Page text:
Illinois treasurer visits Barrington to talk state budget, pensions
State Treasurer Dan Rutherford (left) chats with Brett Schulz and Ed Roney (right) during a visit with the Barrington Breakfast Rotary Club on Feb. 21 to discuss the Illinois economy. | Joe Cyganowski~For Sun-Times Media
Updated: April 1, 2013 6:11AM
BARRINGTON — The Barrington Breakfast Rotary Club welcomed Illinois Treasurer Dan Rutherford to town Feb. 21 to speak about the state’s fiscal situation.
“We can turn Illinois around,” said Rutherford, speaking to a large crowd at The Garlands. “But it’s going to take some tough love in Springfield.”
Rutherford went into great detail about the state’s pension crisis, calling it an ongoing strain on taxpayers. While encouraging urgent action, Rutherford said retirees must keep their earned benefits.
“I would make it abundantly clear that if you’re a state retiree, your pension is protected,” he said.
Instead of raising taxes, he encouraged lawmakers to offer up strategies that do not double down on the already increasing cost of living. He took issue with the income tax increase that was signed in 2011, asserting that the revenue increase did little more than pay down some of the pension debt. He suggested action that takes into account all aspects of the state’s suffocating budget problem, including long-term financial measures.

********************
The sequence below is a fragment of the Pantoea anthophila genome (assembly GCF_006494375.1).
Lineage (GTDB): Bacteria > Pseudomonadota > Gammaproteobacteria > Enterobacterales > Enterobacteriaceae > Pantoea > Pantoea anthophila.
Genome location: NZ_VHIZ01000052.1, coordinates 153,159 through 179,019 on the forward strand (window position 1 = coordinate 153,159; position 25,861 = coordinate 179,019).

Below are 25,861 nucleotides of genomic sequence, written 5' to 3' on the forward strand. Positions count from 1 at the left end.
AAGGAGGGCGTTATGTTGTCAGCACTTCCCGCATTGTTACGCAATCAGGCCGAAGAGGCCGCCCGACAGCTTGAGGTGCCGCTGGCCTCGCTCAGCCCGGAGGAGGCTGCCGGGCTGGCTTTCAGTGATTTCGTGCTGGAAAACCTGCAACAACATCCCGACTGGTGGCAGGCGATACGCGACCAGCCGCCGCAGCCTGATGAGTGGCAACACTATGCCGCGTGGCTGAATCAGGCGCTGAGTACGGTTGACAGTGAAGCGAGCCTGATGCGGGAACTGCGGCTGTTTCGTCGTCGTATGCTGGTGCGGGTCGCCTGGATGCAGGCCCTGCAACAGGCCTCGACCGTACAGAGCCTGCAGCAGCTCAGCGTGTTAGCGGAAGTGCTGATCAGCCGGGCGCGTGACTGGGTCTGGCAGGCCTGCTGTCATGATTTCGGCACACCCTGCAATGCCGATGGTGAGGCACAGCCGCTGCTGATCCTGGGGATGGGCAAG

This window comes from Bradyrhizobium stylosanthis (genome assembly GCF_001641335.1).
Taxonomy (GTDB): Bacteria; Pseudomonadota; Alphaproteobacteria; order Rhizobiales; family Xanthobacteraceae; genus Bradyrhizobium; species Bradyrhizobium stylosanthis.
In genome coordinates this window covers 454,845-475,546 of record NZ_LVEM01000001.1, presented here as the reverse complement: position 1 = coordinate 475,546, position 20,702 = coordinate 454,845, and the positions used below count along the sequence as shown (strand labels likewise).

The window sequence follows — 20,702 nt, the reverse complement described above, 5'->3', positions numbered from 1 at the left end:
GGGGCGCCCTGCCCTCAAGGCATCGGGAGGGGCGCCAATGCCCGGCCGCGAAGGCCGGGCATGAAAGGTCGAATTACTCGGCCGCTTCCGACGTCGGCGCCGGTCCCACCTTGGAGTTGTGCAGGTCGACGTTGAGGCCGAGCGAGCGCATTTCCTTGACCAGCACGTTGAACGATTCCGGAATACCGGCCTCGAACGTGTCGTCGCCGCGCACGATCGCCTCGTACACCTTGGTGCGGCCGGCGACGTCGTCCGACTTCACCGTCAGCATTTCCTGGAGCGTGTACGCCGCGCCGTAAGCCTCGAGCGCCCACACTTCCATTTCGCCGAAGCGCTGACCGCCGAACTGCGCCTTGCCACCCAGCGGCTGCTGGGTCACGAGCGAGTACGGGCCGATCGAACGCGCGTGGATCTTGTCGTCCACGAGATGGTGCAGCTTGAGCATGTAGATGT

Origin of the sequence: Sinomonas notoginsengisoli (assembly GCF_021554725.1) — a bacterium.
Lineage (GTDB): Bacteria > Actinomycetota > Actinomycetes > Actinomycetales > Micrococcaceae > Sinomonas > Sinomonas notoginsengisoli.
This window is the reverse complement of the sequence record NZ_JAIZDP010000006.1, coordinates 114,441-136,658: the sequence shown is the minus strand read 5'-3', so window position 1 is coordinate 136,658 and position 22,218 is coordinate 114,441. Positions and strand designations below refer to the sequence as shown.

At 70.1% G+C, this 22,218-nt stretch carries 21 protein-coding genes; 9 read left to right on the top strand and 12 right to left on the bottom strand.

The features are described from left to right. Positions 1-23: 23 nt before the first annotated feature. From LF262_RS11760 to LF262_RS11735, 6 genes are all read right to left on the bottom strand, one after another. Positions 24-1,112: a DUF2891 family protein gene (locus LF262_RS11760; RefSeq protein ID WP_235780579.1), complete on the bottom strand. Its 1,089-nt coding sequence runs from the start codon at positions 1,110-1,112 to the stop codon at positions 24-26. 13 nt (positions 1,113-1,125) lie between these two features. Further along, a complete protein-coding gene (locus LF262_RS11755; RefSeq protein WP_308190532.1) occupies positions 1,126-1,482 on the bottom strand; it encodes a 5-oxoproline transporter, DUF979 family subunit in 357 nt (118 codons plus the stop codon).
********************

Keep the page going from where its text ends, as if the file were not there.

“This is the ultimate issue that needs to be answered,” said Rutherford of the pension crisis. “It is fair to have a cumulative discussion on everything.”
Rutherford, a Republican, also discouraged any measures that increase businesses’ tax burden, saying tax benefits and credits are crucial in order to bring businesses to the state and ensure existing businesses can grow.
“What needs to happen in Illinois is to bring certainty,” he said.
The state’s outstanding bills, Rutherford reported, are estimated at $9 billion.
“Illinois is a great state,” said Rutherford, citing the state’s diversity, quality schools and cultural institutions. “The problem with Illinois is the leadership in our state today.”
Terry Ennes, a member of the Arlington Heights Rotary Club, said he agrees that the Illinois pension system needs to be addressed in a timely manner.
“The real issue is this pension system,” he said. “This is too good a state for us not to get this revenue issue resolved.”
Lake Barrington resident Wendy Beyer highlighted Rutherford’s comment on the unbalanced nature of public and private sector pensions. Private sector workers, she said, lost their pensions while public employees have remained virtually unaffected.
“He has a firm grasp on the reality of our fiscal situation,” said Beyer of Rutherford’s presentation. “The private sector has been hammered and the public sector wants to be insulated.”